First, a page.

RAW Images in Photoshop


If you really want to improve the shooting results, finally, you will find the RAW format very essential. Previously, we have had the review on the advantages and disadvantages of the RAW format, and now we will show you the way to work with RAW photos in Photoshop.

The name of this format has shown you its meaning: If you have a RAW file photo, this means you have unprocessed photos, or we can say “raw”. Your computer will not be able to read this format. To get access to the information, the images in the RAW format need to be converted into a proper format that your computer can read (JPEG or TIFF, for example).

RAW Images in Photoshop

RAW Images in Photoshop

Commonly, there is often available software in every digital camera offering the basic converting tools. But if you want to achieve the greatest results, a specialized imaging program will be really essential. Adobe Photoshop is one among the most commonly used programs in the professional photographer community. It will be very expensive to buy a full version but, another nice option is to buy the Adobe Photoshop Elements for a low price. The price range for Adobe Photoshop is around $60- $120, based on what version you want. (Compare Prices)

There are new versions of the Adobe Photoshop Elements shipped with an internal program such as the “Bridge” version for those who use Macs or the version “Organizer” for those who use the Windows systems which offer the RAW image converting capability. These tools are all useful, but you may get confused about which you should use sometimes, and the best way to use it.

I hope that the following tips for using Photoshop Elements to convert RAW photos as well as the Camera Raw plug-in will be useful.

  • One of the greatest functions of the program is the capability in photo “batch” processing. With this capability, you can have a lot of photos processed in the same way and they will be saved together. Or you may apply the processing for separate photos. When you look at the screen of the Adobe Camera Raw, you will find the “Select All” option on your left hand side.
  • With the Adobe Camera Raw window, there is no need to have all of the photos opened. In the Organizer or Bridge, you are able to select the photos that you want to apply the converting process and give them various star ranking. You will also see this through the “Select” menu which is in the form of a drop-down.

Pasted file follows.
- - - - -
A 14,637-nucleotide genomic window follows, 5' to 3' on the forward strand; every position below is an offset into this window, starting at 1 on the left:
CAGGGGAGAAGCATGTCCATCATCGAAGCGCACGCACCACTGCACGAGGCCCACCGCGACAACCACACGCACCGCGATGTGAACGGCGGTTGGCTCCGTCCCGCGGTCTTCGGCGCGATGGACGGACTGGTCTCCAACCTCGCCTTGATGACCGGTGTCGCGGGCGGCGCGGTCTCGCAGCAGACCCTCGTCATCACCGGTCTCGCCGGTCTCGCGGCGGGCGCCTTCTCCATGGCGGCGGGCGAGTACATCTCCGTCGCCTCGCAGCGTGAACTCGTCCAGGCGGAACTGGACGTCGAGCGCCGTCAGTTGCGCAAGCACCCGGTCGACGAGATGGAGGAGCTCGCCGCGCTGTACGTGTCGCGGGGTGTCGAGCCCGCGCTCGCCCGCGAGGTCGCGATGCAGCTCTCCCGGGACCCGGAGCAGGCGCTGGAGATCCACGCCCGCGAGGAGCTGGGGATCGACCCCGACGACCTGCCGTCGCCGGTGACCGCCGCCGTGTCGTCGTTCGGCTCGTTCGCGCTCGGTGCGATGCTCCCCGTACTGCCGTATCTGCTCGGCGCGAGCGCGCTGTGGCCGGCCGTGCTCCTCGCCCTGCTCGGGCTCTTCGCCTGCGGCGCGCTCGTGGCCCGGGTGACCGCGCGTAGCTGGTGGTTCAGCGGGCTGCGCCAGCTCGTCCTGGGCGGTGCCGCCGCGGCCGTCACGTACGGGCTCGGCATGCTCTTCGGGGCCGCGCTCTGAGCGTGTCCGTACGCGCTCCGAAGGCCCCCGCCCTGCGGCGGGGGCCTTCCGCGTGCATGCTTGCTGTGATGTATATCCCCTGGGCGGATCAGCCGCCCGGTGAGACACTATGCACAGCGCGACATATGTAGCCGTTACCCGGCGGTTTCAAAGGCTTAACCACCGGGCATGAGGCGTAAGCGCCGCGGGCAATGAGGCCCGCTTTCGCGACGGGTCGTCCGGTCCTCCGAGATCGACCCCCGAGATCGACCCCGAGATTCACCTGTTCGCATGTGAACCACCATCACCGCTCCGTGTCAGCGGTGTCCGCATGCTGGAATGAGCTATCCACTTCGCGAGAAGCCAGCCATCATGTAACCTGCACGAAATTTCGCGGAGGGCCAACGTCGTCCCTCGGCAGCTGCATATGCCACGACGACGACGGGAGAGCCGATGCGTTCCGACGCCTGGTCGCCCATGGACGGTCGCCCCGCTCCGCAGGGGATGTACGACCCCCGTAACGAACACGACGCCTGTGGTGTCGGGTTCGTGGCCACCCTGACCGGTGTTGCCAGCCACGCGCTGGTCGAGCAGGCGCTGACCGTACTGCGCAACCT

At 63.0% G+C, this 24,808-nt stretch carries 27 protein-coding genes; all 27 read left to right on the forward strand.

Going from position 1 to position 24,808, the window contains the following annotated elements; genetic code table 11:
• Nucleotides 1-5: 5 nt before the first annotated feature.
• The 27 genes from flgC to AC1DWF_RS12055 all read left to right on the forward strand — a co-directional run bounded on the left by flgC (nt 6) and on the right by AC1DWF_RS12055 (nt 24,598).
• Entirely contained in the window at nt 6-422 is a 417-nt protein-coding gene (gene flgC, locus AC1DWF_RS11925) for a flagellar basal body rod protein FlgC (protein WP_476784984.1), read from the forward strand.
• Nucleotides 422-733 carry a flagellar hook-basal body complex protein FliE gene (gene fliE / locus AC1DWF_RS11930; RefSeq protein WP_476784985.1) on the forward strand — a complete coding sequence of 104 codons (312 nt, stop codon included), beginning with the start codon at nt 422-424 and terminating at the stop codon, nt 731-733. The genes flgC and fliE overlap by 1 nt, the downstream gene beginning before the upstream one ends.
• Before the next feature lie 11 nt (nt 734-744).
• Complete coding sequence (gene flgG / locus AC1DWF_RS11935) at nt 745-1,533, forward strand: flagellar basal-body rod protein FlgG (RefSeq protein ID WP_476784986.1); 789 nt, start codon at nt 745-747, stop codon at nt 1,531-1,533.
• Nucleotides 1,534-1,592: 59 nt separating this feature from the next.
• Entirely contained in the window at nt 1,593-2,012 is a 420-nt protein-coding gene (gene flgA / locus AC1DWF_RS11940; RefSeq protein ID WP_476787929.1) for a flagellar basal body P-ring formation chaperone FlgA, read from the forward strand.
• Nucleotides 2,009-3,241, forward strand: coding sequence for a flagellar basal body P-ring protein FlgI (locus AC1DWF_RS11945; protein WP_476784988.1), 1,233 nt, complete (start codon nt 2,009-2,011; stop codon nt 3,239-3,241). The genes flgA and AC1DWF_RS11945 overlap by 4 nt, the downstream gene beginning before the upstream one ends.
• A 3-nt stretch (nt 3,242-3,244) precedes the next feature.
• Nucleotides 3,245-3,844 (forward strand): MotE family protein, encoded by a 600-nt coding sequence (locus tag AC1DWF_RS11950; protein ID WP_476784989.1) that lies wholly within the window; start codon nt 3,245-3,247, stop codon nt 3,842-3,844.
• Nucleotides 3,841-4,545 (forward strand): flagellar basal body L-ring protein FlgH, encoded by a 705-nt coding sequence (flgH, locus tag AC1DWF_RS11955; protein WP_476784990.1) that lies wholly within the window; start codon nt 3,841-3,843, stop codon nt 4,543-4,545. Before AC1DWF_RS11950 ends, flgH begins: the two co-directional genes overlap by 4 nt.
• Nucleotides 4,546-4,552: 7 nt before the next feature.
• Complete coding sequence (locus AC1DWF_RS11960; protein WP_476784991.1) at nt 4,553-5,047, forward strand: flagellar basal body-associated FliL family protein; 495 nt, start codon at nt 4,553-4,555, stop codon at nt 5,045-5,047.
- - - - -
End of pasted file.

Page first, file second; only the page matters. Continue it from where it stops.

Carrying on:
• You often see some slight softness with digital image files, especially those created by budget-priced DSLRs and the Adobe Camera Raw can help you make adjustments on the sharpness. I myself find that it is the best to set the higher sharpness to about +50, while lowering the radius to about 0.6. You images can be subtly sharpened and you won’t have to worry about the significant grain.
  • The white balance can be also corrected using the Camera Raw. The program is really useful for this setting in case that you have not selected the right white balance for your images. It is possible to adjust the color temperature by using a sliding bar to make quick adjustments. I have to say it again that this feature is very great, especially when there is a very powerful source of artificial lighting in your shooting situation.
  • If you are just a beginner-level photographer and want to simply make use of the “Auto” mode – sometimes, you may not set the right photo exposure configurations. But you won’t have to worry much about this, as there is an available slider for correcting the exposure. Therefore, you can have the exposure adjustments with + and – degrees.
  • You also find the “Fill Light” as well as the “Recovery” sliding bars are very nice! The Recovery sliding bar is very useful for bringing details back from the image parts that are of a little over-exposure while you will use the Fill Light bar for the areas with the under-exposure. Be careful in using these sliding bars because small changes will be applied for the entire photo. And don’t forget that in the over-exposure area, you cannot bring back details which are no longer in the photos.
  • The contrast as well as the brightness of an image can be adjusted in the Photoshop. I have found that the images tend have more brightness in the Adobe Camera Raw than you see in the printing version, so the brightness should be just little here, then it will be further adjusted in the Photoshop if it is essential.
  • Another nice offering from the Camera Raw is its capability to correct of lens vignetting. As you know, vignetting is a popular problem on the edges of photos produced by low-priced wide-angle lenses. To lower the lens vigetting considerably, you can use this sliding bar. But, you should only have the maximum setting up to +30.
  • You can use the histogram to view clippings on the main photo with the areas of over-exposure and under-exposure.  To ensure that the histogram has been balanced well, you can make use of this before and after making the alterations to the photo.
  • In addition, there is a white balance dropping tool that you can find on the top row of tools, which allows you to make accurate alternations in the photo color balance. Click it on a white part in your image, and the RGB levels will be adjusted accordingly.

Clearly, the Camera Raw brings you a very wide variety of functions that you can apply to make your photos better, but the above mentioned ones are the most important offerings. Actually, the challenging thing with an image editing software is the way that you use subtle techniques in improving your photos. I hope that the above tips do help you.

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